The assessment of the impact of wind turbines on the electronic infrastructure required to operate an air traffic service is complex and dependent on a wide range of factors – many of them statistical rather than fixed in nature. When NERL (NATS En-Route PLC) carry out an assessment as to the potential impact of proposed developments this is done using the latest understanding of industry best practise and a range of in-depth analysis tools are employed.
It is not possible to replicate this process in a simple diagrammatic format; however the following maps have been designed as an aid to developers in understanding where interference with NERL infrastructure is likely. They do not represent an exhaustive list of the areas where there is a potential impact to NERL’s infrastructure nor do they represent no-go areas where NERL will automatically object to proposed wind turbines.
For each of the 54 air-ground-air (AGA) communication stations, 55 navigation aids and 20 secondary surveillance radar operated by NERL a consultation zone has been provided; 10km for the air-ground-air communication stations and navigation aids and, in line with CAA publication CAP764, 15 nautical miles (nm) for the secondary surveillance radar. Upon receiving a turbine planning application these are the ranges within which NERL would carry out an in-depth assessment for equipment of these types.
CAP764 Appendix 2 details a simple line-of-sight method to assist in determining whether a further more detailed assessment needs to be carried out in relation to primary surveillance radars. To aid developers with this task, a number of maps have been produced corresponding to turbines with tip heights from 20 to 200m describing the areas where turbines of the relevant height would be within line-of-sight of at least one of the primary surveillance radars operated or used by NATS En-Route.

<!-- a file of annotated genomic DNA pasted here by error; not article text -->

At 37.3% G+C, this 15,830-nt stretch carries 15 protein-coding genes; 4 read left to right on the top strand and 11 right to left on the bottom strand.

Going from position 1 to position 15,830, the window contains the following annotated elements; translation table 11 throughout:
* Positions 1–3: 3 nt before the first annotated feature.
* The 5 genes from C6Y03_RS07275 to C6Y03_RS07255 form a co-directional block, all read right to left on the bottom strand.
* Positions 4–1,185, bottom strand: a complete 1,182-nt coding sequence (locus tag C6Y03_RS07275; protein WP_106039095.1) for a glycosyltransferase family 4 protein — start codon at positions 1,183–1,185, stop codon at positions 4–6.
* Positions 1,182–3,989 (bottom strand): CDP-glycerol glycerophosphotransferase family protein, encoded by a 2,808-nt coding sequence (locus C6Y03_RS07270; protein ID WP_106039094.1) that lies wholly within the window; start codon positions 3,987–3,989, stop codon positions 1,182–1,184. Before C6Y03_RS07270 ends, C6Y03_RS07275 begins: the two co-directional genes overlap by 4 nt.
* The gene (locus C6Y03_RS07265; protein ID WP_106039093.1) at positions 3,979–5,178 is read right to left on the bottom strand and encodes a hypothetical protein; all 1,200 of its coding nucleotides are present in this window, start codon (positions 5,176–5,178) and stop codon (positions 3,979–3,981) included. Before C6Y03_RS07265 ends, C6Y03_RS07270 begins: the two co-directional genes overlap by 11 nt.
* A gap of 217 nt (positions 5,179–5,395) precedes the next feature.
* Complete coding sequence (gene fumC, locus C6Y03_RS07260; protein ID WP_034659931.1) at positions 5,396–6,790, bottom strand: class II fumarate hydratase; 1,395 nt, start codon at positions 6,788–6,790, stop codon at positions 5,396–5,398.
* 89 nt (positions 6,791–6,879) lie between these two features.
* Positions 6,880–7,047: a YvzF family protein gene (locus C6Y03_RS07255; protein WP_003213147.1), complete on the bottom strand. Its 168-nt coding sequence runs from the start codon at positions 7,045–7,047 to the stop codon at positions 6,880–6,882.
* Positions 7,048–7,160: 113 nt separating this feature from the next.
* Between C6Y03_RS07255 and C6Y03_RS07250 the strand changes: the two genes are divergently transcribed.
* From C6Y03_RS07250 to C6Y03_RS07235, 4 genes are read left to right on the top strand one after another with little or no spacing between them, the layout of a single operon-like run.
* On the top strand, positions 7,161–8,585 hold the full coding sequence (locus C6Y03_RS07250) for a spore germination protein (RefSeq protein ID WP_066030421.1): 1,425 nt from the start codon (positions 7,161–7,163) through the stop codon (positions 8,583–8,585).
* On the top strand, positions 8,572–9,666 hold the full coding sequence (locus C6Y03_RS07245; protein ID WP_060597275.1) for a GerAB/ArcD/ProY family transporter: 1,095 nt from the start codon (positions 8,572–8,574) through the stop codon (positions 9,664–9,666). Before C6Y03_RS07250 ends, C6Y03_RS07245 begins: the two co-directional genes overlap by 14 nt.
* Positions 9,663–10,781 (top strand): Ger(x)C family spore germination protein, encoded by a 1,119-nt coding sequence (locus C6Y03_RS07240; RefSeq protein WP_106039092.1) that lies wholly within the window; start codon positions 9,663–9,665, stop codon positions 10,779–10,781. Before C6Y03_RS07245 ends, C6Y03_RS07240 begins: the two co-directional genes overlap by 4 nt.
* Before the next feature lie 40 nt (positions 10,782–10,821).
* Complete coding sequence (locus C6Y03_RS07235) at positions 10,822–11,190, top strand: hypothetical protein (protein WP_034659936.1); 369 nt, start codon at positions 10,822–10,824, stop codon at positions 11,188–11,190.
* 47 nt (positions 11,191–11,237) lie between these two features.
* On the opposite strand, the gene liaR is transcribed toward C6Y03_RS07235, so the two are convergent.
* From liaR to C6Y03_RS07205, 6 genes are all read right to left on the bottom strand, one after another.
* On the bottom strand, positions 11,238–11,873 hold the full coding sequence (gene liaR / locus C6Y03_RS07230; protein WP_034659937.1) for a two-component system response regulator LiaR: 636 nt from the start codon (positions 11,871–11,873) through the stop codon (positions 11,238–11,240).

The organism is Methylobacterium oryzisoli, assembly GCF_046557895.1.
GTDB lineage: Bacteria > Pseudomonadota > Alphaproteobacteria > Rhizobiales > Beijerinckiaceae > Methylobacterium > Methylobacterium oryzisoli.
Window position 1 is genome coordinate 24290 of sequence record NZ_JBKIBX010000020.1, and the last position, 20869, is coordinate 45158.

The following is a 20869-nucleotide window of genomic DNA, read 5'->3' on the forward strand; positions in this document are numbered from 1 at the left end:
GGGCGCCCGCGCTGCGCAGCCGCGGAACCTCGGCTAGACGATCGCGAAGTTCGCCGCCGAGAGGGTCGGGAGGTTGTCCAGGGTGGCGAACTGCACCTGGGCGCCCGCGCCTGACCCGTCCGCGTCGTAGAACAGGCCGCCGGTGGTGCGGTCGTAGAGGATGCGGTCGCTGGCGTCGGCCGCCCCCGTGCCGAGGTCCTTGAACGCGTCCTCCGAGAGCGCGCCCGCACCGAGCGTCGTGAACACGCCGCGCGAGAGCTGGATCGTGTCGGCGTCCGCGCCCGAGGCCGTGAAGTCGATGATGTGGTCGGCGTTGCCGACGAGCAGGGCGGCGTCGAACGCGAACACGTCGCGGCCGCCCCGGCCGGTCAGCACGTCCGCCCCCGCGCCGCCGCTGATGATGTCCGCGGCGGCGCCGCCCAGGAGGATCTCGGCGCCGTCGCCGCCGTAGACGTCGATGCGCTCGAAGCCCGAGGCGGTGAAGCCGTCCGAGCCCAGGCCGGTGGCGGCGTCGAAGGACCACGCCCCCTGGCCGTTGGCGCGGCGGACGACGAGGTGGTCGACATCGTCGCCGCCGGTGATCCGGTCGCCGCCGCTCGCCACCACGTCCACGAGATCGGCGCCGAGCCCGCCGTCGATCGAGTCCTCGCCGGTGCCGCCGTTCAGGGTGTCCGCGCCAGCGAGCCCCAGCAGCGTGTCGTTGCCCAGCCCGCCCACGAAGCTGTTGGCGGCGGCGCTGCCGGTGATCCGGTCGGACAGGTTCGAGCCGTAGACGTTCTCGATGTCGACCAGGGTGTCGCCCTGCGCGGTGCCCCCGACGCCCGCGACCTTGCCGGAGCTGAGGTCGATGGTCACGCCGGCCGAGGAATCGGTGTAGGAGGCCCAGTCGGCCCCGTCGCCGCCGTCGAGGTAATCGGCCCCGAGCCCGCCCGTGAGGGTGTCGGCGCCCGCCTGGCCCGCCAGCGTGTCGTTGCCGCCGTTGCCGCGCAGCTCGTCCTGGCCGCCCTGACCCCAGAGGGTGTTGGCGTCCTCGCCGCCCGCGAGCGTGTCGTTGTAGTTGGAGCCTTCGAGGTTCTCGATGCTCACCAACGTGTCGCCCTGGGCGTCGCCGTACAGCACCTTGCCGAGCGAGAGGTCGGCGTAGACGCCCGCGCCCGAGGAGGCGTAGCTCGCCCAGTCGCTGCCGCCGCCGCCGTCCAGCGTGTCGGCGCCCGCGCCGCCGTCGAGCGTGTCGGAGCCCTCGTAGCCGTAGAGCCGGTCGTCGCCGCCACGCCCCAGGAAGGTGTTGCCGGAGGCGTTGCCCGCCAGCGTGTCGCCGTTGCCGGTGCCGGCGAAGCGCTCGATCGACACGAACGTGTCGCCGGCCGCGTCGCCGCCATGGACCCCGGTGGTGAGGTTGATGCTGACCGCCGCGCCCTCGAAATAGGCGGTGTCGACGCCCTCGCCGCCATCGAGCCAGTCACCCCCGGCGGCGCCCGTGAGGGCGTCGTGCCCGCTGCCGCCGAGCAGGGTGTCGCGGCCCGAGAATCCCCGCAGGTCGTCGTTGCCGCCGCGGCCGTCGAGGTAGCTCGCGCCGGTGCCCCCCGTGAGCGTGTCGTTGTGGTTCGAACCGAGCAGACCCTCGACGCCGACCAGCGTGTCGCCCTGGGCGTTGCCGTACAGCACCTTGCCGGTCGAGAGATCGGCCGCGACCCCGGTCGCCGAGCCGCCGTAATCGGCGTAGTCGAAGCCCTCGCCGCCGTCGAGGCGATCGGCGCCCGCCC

Please note that in some cases, NATS take a data feed from an airport radar to provide an en-route service from one of its centres. An example of this is Glasgow radar providing data to the NATS Prestwick centre, as well as serving the airport itself. It is important to appreciate that this can give rise to the situation where two stakeholders can make conflicting statements based on the same asset. For example, Glasgow airport may state that there is no impact upon its airport radar due to a specific development, but NATS may object to that same development based on the impact on Glasgow radar.
This can happen because the radar’s coverage is used by the Air Traffic Control units to provide a service in different areas; as such a specific turbine may impact one but not the other operator. Obviously, the converse situation is also possible, whereby NATS states there isn’t an issue, while Glasgow airport objects.
These maps are made available in order for applicants to ascertain whether their proposed development is anticipated to have an impact upon NATS En-Route’s infrastructure and operations. It does not consider airports. Although some airport radar cover is included in these maps, such as Glasgow and Edinburgh, it is only because these radars are fed into a NATS centre.